Better Photos – More Adoptions! A guide to shelter dog photography

Best Friends Animal Society recently asked on their facebook page: “If you found your pet on Petfinder [an online database for adoptable pets], what was it about the posting that made you know you had to have him/her?”
By far the most common answer was that the person fell in love with the picture, inquired about the dog, and ended up adopting him/her.

A good picture can make a tremendous difference and is an important asset.

Pleading Eyes
This picture is likely to grab someone's attention. Also notice how the eye lights up when the sun shines on it.

The main thing to keep in mind about shelter dog photography is that you (the person with the camera) are being incredibly rude toward a dog that doesn’t know you, and probably doesn’t trust you either. There’s not much you can do out that—but to a dog, that staring unblinking eye of the camera lens is extremely confrontational. So they typically respond like any polite dog would: they Blink, and they Look Away[1], which is the appropriate response in dog language.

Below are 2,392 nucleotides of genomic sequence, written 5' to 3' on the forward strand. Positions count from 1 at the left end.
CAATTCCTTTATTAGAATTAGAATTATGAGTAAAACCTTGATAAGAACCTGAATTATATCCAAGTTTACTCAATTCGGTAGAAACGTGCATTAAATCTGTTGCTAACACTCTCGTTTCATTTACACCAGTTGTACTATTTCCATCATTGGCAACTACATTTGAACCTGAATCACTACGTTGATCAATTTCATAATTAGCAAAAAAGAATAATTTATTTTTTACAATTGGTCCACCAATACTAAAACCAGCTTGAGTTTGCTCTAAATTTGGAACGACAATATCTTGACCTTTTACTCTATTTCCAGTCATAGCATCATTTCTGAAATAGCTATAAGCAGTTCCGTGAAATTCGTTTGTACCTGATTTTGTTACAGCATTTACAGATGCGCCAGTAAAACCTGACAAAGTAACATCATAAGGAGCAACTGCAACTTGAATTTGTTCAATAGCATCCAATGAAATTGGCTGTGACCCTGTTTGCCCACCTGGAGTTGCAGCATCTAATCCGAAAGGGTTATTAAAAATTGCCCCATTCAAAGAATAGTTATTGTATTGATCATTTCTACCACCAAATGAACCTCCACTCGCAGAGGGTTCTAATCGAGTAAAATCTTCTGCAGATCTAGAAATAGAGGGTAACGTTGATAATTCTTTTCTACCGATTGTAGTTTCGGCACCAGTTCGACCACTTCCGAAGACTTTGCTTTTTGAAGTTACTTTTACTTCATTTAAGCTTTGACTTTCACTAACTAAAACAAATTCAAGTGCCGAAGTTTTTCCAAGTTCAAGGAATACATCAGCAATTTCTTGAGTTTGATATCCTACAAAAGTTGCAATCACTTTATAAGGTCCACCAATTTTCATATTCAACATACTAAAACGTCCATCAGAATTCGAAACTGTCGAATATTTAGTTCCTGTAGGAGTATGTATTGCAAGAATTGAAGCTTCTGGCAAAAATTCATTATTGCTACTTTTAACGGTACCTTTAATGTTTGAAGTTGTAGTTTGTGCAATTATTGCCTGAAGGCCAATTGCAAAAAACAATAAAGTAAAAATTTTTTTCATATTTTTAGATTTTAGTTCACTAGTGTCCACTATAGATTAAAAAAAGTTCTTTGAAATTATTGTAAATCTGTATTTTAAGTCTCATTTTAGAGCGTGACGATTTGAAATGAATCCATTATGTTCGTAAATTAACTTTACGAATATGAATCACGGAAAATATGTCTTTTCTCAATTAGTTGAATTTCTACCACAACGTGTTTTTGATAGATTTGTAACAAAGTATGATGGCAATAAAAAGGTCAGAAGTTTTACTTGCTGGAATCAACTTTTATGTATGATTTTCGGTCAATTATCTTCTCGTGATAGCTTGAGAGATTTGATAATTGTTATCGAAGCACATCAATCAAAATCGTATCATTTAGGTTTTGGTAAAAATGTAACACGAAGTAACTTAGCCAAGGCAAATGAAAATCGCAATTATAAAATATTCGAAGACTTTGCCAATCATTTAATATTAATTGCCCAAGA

Sadly, this tragic miscommunication tends to make it very difficult to get a compelling picture of an insecure or stressed shelter dog—and sometimes the quality of a picture can determine the dog’s future. Badly lit, blurry, or carelessly composed snapshots rarely grab a potential adopter’s undivided attention. The goal is to capture an expression that speaks to the casual visitor of your website, dog listing, or adoption plea.

The following tips are in no way a definite manual to shelter dog photography, but there’s some easy steps that every volunteer or shelter worker can do in order to improve the pictures of their available dogs. As more and more people share your heartwarming photos of the dogs online, this will eventually increase your adoption rates, and save more lives.

Brrr - it's cold!